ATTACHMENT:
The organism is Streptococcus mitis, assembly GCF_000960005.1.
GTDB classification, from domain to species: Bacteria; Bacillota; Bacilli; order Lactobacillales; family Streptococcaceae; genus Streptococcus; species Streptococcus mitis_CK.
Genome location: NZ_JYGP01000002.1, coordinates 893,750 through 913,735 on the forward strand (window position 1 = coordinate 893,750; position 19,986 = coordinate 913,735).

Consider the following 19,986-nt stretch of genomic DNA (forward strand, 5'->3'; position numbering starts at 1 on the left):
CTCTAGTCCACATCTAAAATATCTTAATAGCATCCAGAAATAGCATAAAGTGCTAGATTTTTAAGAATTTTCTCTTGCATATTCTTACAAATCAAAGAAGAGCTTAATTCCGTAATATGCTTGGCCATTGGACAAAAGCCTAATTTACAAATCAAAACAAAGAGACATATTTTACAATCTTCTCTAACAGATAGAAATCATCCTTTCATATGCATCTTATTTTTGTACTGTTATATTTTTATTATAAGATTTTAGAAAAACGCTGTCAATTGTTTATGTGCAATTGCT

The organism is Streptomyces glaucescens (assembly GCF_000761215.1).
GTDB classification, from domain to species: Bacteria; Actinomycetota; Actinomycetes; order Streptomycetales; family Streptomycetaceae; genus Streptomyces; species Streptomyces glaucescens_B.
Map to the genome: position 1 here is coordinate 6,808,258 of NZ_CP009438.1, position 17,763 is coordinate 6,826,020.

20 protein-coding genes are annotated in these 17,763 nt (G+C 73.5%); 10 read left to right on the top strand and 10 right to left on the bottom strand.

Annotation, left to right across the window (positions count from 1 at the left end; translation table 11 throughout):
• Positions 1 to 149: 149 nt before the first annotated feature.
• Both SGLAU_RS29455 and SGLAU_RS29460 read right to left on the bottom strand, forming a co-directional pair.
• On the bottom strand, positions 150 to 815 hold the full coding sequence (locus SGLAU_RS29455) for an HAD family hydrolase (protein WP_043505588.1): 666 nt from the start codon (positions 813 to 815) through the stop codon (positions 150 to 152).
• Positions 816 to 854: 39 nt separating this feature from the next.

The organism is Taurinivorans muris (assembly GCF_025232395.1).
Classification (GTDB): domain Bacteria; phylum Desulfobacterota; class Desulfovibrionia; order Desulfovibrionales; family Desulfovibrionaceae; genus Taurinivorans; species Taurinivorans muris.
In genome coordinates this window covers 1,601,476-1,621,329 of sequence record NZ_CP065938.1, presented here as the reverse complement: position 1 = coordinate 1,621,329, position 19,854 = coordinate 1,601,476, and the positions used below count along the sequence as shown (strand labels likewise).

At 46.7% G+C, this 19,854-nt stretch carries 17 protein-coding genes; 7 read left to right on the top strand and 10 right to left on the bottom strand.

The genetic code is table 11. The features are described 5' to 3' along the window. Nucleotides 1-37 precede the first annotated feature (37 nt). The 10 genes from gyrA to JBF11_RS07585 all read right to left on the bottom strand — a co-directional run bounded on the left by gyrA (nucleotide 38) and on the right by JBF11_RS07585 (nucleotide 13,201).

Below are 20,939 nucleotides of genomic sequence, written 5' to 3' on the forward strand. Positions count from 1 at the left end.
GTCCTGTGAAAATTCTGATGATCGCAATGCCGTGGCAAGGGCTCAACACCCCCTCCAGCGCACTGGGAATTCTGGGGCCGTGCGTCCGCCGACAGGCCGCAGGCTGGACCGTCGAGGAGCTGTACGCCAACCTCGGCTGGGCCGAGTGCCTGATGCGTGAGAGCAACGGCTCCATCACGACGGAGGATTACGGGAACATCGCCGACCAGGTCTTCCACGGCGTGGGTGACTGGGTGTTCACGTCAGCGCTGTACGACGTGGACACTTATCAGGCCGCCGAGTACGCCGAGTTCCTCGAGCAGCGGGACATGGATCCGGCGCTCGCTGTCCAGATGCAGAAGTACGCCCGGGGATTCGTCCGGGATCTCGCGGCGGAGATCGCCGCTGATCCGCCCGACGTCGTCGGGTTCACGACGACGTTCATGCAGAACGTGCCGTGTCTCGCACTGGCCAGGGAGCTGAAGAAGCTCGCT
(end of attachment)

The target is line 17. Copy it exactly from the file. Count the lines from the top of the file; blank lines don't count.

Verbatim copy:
In genome coordinates this window covers 1,601,476-1,621,329 of sequence record NZ_CP065938.1, presented here as the reverse complement: position 1 = coordinate 1,621,329, position 19,854 = coordinate 1,601,476, and the positions used below count along the sequence as shown (strand labels likewise).